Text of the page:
Basotho blanket exhibition a rich tapestry of history and culture

The Basotho blanket collection at the Sanlam Art Gallery in Bellville

The Basotho blanket collection at the Sanlam Art Gallery in Bellville

Published Mar 29, 2024


Sutha ke Fete means “make way so I may pass” in Sotho; an invitation to make way for an imagined passer-by, wrapped in a richly decorated heritage blanket.

This is the title of the first exhibition of the iconic Basotho blankets in the Western Cape, presented by Sanlam in collaboration with the National Museum in Bloemfontein.

Showcasing the unique and engaging designs of traditional and contemporary Basotho Blankets, the exhibition runs until June 14 at the Sanlam Art Gallery in Bellville, before moving to Sanlam’s Art Lounge in Sandton, Johannesburg, for Heritage Month.

With exquisite heritage blankets on loan from the National Museum, along with 26 Basotho blankets from the Sanlam Art Collection, including Aranda’s Young Basotho Designer range, the exhibition celebrates the stories depicted by the blankets.

Karl Socikwa, Sanlam Group Executive: Market Development, said, “Basotho blankets have become iconic markers of Basotho identity. They’re enduring works of art which are meant to be worn.

“Every unique design tells a story, while weaving together an overarching commentary on the political, cultural and economic development of our nation.

“We’re proud to be holding the first-ever exhibition of these cultural icons outside of the Oliewenhuis Art Museum showing in Bloemfontein in 2014.

“It’s an honour to be showing such a comprehensive collection, bolstered by loans of never-before-seen blankets from private collections.”

The blankets hold a rich tapestry of history, branching back about 160 years to when they were first manufactured in mills in England’s Yorkshire, before winding their way to the Cape of Good Hope, Port Elizabeth and then on to Leribe and the other mountainous districts of Basutoland (now Lesotho).

They tell intertwining tales of Africa and England, and clothiers and early capitalism.

The patterns were made possible by the invention of the Jacquard weaving machine during the British Industrial Revolution. Missionaries first brought blankets to King Moshoeshoe’s nation in 1845.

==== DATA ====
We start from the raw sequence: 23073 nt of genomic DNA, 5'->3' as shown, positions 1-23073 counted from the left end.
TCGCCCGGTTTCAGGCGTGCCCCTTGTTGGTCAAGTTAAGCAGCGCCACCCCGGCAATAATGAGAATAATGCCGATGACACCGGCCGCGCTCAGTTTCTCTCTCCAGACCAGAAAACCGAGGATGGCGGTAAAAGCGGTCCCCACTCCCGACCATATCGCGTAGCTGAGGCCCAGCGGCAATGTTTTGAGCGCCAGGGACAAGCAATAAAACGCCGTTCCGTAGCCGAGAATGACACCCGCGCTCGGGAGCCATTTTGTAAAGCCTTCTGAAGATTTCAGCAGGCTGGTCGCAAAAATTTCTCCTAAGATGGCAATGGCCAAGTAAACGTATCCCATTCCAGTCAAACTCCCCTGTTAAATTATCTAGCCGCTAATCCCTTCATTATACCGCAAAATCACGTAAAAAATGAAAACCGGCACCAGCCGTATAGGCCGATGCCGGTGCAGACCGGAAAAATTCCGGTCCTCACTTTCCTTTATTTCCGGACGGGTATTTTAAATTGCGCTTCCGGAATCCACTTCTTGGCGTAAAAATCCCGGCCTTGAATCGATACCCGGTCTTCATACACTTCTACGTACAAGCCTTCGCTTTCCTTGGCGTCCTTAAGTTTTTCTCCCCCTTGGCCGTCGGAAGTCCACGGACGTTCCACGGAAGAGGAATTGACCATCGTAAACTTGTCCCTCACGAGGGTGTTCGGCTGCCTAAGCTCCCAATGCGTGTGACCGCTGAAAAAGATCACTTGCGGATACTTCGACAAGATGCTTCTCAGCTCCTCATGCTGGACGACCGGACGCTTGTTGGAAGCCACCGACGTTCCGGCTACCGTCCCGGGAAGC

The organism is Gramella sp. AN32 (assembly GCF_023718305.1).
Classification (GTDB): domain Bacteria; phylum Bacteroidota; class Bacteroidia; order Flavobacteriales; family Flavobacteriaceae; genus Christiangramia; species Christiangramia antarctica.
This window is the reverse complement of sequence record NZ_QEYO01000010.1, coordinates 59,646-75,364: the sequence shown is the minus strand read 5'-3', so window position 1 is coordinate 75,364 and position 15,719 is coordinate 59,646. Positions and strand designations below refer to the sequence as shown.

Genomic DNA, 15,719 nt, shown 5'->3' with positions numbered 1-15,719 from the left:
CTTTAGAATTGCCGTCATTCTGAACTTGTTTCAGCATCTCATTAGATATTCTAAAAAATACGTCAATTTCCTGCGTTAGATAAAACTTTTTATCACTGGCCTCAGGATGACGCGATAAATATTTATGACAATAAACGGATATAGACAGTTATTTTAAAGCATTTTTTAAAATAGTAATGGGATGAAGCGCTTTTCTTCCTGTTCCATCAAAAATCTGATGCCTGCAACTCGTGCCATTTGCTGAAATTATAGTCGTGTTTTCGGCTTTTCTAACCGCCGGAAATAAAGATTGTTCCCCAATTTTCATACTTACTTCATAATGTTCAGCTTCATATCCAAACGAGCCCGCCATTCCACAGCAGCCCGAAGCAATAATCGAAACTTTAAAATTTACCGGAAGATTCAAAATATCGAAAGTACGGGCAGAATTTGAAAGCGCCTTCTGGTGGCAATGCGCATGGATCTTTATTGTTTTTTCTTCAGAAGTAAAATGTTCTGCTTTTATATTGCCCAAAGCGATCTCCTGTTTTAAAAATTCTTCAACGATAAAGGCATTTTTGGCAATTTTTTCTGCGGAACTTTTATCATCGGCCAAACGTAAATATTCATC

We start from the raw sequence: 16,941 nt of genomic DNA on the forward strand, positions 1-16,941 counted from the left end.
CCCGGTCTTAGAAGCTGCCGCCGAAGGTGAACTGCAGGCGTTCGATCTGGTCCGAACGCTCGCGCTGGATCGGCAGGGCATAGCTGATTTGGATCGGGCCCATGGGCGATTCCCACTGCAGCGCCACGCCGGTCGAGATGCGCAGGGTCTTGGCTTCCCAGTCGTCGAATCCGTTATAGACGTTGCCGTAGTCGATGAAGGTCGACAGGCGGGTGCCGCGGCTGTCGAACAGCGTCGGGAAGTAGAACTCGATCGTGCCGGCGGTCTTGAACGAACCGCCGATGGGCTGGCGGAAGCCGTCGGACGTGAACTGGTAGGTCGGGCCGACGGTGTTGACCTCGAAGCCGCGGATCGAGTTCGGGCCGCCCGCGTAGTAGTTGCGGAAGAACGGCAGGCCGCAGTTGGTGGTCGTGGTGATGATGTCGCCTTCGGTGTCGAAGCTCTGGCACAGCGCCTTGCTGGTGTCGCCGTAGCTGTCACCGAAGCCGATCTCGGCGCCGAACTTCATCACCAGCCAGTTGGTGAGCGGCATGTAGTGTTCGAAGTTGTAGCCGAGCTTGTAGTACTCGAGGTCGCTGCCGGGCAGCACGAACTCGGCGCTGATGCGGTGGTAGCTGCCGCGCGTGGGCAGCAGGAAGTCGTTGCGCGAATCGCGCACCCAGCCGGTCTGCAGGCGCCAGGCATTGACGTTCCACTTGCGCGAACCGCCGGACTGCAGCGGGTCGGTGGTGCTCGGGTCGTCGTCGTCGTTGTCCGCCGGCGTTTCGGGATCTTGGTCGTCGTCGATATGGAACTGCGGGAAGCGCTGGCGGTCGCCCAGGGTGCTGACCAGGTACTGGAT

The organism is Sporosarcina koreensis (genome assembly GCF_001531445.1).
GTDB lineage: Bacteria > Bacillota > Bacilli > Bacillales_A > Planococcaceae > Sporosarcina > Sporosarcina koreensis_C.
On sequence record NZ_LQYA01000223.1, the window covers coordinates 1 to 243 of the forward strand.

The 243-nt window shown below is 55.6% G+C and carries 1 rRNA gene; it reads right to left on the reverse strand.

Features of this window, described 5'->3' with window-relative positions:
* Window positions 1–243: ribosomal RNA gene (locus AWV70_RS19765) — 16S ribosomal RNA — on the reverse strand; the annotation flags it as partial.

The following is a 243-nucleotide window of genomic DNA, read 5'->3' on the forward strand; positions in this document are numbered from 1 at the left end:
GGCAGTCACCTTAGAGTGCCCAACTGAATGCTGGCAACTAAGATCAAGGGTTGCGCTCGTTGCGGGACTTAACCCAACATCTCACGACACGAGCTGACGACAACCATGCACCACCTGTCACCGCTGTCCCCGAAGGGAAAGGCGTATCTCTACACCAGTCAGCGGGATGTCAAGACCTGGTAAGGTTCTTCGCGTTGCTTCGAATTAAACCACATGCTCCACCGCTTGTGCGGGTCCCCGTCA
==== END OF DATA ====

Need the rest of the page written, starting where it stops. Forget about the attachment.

English traders then established trading posts to meet demand, and began developing new designs, in collaboration with their customers.

To date, the blankets have been part of Basotho culture for over a century, with the original “Victoria England” designs enduring for generations; these will be displayed at the exhibition.

They will be joined by a collection of 10 blankets from Aranda’s Young Basotho Designers range, commissioned in 2022.

Recently young designers like Thabo Makhetha Kwinana have used traditional blankets to produce garments and accessories which have become high street fashion in South Africa and internationally.

Basotho blankets were a key feature in the movie Blank Panther, which brought recognition of this cultural icon to viewers across the globe.

Stefan Hundt, Curator of the Sanlam Art Collection, said the blankets on display comprise rare wool heritage blankets, with beautiful traditional blankets made by Aranda, the sole manufacturer still in business today.

“We look forward to welcoming you to a memorable exhibition that celebrates the rich history and heritage of Basotho blankets and the shared stories they represent.

“Every big moment in Basotho people’s lives is marked with a blanket. The blankets symbolise life itself; new life, shared life and the end of life. We are deeply privileged to be able to share in these stories.

“Sanlam is committed to empowering all Africans to be financially confident, secure, and prosperous. A big part of this means understanding and respecting our shared histories.

“Living with confidence means knowing our stories so that we can protect the things that matter the most for generations to come.”

The exhibition runs until 14 June at the Sanlam Art Gallery in Bellville. Opening hours are Monday to Friday, from 09:00 to 16:30.

For more information and to arrange a tour of the exhibition at the Sanlam Art Collection, contact Stefan Hundt on [email protected] or via WhatsApp: 083 457 2699, or call 021 947 3359.

Entry to the exhibition is free.

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